The first full season of Global Rapid Rugby kicks off this weekend with teams from Fiji and Samoa hoping the competition can be a springboard for players to push for higher honours.
Six teams from Australia, Asia and the Pacific will play home and away games over the next three months, with $AUD1million in prizemoney up for grabs, however, games will no longer be played in China due to the coronavirus outbreak.
Fijian Latui coach Senirusi Seruvakula said the team had spent the last three weeks in camp focused on fitness, defence and mastering the competition's modified rules, which included 35 minutes halves, no gain in ground when kicking directly to touch and nine point "power tries" for attacks launched from within a team's own 22.
"Last week we were working on the rules for the GRR and everyone's understanding, to understand the rules very well and now we are excited for our first game against China [Lions] on Saturday."
The Latui squad includes a number of Flying Fijian internationals while former Chiefs Super Rugby star Asaeli Tikoirotuma is also involved in a player-coaching role.
Seruvakula said his team was ready to go in Saturday's season-opening match against the New Zealand-based China Lions in Suva.
"I am very confident. Confident that it's our first game and we'll try our best for all three home games. We really need to win and I believe we're going to do that on Saturday."
The inaugural Rapid Rugby season was cancelled in 2019 after two teams pulled out at late notice, with the Latui and Kagifa Samoa instead taking part in a "Pacific Showcase" series against the Western Force.
This year, the Samoan franchise has been renamed Manumā Samoa and will host games in Apia for the first time.
Head coach and former Manu Samoa international, Muliagatele Brian Lima, said Rapid Rugby was a chance for local players to be exposed to a higher level of competition.
"A few years ago, none of the local players made it to the Manu so that's why we are using this team as a pathway to the Manu Samoa."
Muliagatele said fitness had been the main focus in recent weeks ahead of their opening match against the Hong Kong based South China Tigers in Perth.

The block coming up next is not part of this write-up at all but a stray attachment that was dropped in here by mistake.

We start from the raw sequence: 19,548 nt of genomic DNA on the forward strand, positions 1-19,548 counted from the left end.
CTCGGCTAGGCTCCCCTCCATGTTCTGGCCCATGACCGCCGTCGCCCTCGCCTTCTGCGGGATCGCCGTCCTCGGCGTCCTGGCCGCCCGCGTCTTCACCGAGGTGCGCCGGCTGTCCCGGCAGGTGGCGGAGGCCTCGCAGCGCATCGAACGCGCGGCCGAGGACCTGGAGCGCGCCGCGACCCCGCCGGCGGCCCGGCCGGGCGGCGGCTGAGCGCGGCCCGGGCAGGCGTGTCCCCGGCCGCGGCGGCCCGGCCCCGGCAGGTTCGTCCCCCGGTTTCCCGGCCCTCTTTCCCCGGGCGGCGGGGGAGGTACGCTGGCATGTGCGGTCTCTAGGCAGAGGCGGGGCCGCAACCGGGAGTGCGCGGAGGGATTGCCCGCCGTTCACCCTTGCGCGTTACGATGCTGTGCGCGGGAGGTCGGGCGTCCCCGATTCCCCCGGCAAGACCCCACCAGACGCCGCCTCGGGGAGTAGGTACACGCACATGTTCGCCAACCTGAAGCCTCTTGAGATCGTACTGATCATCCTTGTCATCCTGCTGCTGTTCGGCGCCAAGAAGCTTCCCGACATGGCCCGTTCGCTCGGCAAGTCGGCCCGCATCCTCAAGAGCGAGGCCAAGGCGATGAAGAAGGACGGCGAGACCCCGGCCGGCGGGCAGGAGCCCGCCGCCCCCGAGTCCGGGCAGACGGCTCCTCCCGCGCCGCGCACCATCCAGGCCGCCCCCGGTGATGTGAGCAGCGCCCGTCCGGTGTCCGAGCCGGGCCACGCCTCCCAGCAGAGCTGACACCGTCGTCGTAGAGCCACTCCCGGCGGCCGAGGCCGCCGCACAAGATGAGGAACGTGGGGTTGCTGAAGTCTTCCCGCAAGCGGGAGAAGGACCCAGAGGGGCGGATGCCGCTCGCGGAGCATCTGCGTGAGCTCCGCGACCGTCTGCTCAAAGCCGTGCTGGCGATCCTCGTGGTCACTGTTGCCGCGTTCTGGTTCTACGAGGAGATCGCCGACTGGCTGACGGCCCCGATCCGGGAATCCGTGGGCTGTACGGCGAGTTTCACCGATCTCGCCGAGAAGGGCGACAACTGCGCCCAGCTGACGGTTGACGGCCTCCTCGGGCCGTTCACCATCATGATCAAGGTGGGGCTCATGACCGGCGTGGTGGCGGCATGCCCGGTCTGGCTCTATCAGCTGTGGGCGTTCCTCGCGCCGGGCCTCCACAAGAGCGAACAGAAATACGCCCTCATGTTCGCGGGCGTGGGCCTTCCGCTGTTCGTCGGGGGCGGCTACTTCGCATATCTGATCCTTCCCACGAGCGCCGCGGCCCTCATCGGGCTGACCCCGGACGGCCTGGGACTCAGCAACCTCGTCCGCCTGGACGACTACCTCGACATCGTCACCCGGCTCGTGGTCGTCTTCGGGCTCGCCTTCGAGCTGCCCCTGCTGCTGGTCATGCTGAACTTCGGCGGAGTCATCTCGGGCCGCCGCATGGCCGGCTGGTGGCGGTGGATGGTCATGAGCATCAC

"We focus on the fitness because when we look at the game last year it's a really fast game, and because of the changing of law. If we play according to those rules then we have to be fit, so we focus on our fitness for now."
"The most important thing is the game last week, it was a good hit out for the boys to play against Bay of Plenty, the Mitre 10 level in Super Rugby which is a good test for them so it's all part of the planning."
The players receive an allowance for the 12-week competition but some are still juggling their rugby aspirations with a full-time job or other opportunities.
"Some of the players they pull out because first I think it is their [commitment to] their job and working. Second is their clubs and especially the players if they think they might make it to the Mitre 10 [Cup in New Zealand] so they stick with those teams and we don't want to distract them."
"It's difficult because it's a three month tournament, so it's hard for players to leave their job and come and play for this team so we are trying to vary."
Pacific Rugby Players chief executive, Aayden Clarke, who has been involved with the contracting of both Pacific Islands teams believes Rapid Rugby has taken a step forward after being cancelled last season and is providing an opportunity for players to earn some money while playing in a semi-professional competition.
"In terms of opportunity, the players in both the Fijian and Samoan team are playing in a competition at a level that will be higher than what they're playing at home but also in terms of money in the pocket, it's not insignificant for them, it's an opportunity to earn a little bit of money in a semi-professional competition."
"It's a short term contract where they get some money that's going to help them out while also getting the rugby experience and exposure to different skill level."
While only six teams are contesting the inaugural home and away campaign, Clarke said the chance to come up against players from a range of countries and backgrounds is exciting for Pacific teams.
"The Chinese team which everyone knows is based out of the Bay of Plenty adds a different dynamic to the competition. The Western Force is always a professional outfit and I know that the boys enjoy getting exposed to playing with these overseas teams and for many of them it's for the first time."
All 31 games will be broadcast live and on-demand on the RugbyPass YouTube Channel, while Fiji Broadcasting Corporation and TV1 Samoa will also screen games on free to air TV.
Rapid Rugby broadcast global and free!— Global Rapid Rugby (@rapidrugby) March 10, 2020
Broadcast details announced today will ensure that Global Rapid Rugby Season One is free-to-view and promotes the sport to a younger, digitally savvy audience right around the world.#RapidRugby